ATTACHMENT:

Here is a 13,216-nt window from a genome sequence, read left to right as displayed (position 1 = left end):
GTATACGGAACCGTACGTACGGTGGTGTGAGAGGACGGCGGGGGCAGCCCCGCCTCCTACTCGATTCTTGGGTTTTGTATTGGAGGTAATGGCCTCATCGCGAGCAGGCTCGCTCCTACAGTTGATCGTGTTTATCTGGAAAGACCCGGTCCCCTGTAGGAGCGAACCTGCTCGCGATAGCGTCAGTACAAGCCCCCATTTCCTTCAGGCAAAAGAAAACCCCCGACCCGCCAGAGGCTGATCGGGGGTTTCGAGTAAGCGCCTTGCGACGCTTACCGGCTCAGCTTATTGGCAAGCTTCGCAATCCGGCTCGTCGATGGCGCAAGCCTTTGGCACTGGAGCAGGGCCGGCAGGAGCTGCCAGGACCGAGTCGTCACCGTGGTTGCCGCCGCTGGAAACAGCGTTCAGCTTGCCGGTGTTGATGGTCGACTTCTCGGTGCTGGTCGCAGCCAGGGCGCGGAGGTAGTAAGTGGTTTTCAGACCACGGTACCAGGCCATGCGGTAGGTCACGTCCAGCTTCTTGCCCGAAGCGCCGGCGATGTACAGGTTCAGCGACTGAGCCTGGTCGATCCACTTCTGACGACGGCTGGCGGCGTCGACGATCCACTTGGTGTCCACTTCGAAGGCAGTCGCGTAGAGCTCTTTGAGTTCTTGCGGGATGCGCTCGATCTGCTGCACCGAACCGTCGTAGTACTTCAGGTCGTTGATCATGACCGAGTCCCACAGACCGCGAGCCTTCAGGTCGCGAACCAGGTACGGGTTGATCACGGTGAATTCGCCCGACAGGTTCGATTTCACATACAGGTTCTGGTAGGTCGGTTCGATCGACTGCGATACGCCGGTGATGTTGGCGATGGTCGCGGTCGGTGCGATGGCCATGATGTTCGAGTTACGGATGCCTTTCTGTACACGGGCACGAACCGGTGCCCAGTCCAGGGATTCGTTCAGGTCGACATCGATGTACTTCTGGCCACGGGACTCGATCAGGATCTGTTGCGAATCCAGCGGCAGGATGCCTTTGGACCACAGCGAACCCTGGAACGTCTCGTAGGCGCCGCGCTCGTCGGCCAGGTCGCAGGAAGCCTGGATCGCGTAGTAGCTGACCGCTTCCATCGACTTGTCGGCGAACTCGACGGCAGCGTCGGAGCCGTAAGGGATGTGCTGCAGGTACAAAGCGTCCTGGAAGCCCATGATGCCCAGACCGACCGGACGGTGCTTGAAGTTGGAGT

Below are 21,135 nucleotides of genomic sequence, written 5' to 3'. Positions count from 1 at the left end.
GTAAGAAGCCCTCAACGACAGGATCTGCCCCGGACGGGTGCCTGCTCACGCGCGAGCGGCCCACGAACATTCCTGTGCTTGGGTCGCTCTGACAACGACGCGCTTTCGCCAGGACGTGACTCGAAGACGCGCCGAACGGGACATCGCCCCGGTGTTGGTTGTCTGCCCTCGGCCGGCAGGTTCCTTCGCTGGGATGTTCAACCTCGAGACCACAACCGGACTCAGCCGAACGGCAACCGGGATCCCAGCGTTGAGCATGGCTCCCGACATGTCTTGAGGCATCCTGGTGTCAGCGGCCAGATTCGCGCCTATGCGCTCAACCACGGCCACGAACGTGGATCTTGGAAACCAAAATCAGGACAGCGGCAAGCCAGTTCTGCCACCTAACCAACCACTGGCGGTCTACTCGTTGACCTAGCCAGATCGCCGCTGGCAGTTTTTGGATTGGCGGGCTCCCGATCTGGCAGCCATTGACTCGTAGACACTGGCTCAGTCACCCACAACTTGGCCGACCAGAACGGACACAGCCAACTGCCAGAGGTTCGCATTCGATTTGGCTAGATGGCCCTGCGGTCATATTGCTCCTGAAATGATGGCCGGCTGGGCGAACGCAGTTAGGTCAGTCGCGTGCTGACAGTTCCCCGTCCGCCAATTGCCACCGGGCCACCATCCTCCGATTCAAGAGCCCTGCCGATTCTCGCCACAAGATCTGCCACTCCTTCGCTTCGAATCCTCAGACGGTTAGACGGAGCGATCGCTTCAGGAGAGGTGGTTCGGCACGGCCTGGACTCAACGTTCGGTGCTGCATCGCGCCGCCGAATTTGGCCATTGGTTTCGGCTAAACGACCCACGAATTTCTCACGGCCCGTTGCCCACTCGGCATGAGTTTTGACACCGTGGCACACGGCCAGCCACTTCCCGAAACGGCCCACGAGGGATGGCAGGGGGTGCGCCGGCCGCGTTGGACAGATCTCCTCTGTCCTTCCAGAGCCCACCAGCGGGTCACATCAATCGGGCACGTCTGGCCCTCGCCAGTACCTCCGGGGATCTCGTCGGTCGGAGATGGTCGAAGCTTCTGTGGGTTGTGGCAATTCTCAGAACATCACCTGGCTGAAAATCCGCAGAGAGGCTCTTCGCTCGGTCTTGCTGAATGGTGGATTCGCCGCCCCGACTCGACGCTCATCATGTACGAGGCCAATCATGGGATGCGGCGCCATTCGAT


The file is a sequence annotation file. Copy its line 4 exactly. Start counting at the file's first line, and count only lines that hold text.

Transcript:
GTAAGAAGCCCTCAACGACAGGATCTGCCCCGGACGGGTGCCTGCTCACGCGCGAGCGGCCCACGAACATTCCTGTGCTTGGGTCGCTCTGACAACGACGCGCTTTCGCCAGGACGTGACTCGAAGACGCGCCGAACGGGACATCGCCCCGGTGTTGGTTGTCTGCCCTCGGCCGGCAGGTTCCTTCGCTGGGATGTTCAACCTCGAGACCACAACCGGACTCAGCCGAACGGCAACCGGGATCCCAGCGTTGAGCATGGCTCCCGACATGTCTTGAGGCATCCTGGTGTCAGCGGCCAGATTCGCGCCTATGCGCTCAACCACGGCCACGAACGTGGATCTTGGAAACCAAAATCAGGACAGCGGCAAGCCAGTTCTGCCACCTAACCAACCACTGGCGGTCTACTCGTTGACCTAGCCAGATCGCCGCTGGCAGTTTTTGGATTGGCGGGCTCCCGATCTGGCAGCCATTGACTCGTAGACACTGGCTCAGTCACCCACAACTTGGCCGACCAGAACGGACACAGCCAACTGCCAGAGGTTCGCATTCGATTTGGCTAGATGGCCCTGCGGTCATATTGCTCCTGAAATGATGGCCGGCTGGGCGAACGCAGTTAGGTCAGTCGCGTGCTGACAGTTCCCCGTCCGCCAATTGCCACCGGGCCACCATCCTCCGATTCAAGAGCCCTGCCGATTCTCGCCACAAGATCTGCCACTCCTTCGCTTCGAATCCTCAGACGGTTAGACGGAGCGATCGCTTCAGGAGAGGTGGTTCGGCACGGCCTGGACTCAACGTTCGGTGCTGCATCGCGCCGCCGAATTTGGCCATTGGTTTCGGCTAAACGACCCACGAATTTCTCACGGCCCGTTGCCCACTCGGCATGAGTTTTGACACCGTGGCACACGGCCAGCCACTTCCCGAAACGGCCCACGAGGGATGGCAGGGGGTGCGCCGGCCGCGTTGGACAGATCTCCTCTGTCCTTCCAGAGCCCACCAGCGGGTCACATCAATCGGGCACGTCTGGCCCTCGCCAGTACCTCCGGGGATCTCGTCGGTCGGAGATGGTCGAAGCTTCTGTGGGTTGTGGCAATTCTCAGAACATCACCTGGCTGAAAATCCGCAGAGAGGCTCTTCGCTCGGTCTTGCTGAATGGTGGATTCGCCGCCCCGACTCGACGCTCATCATGTACGAGGCCAATCATGGGATGCGGCGCCATTCGAT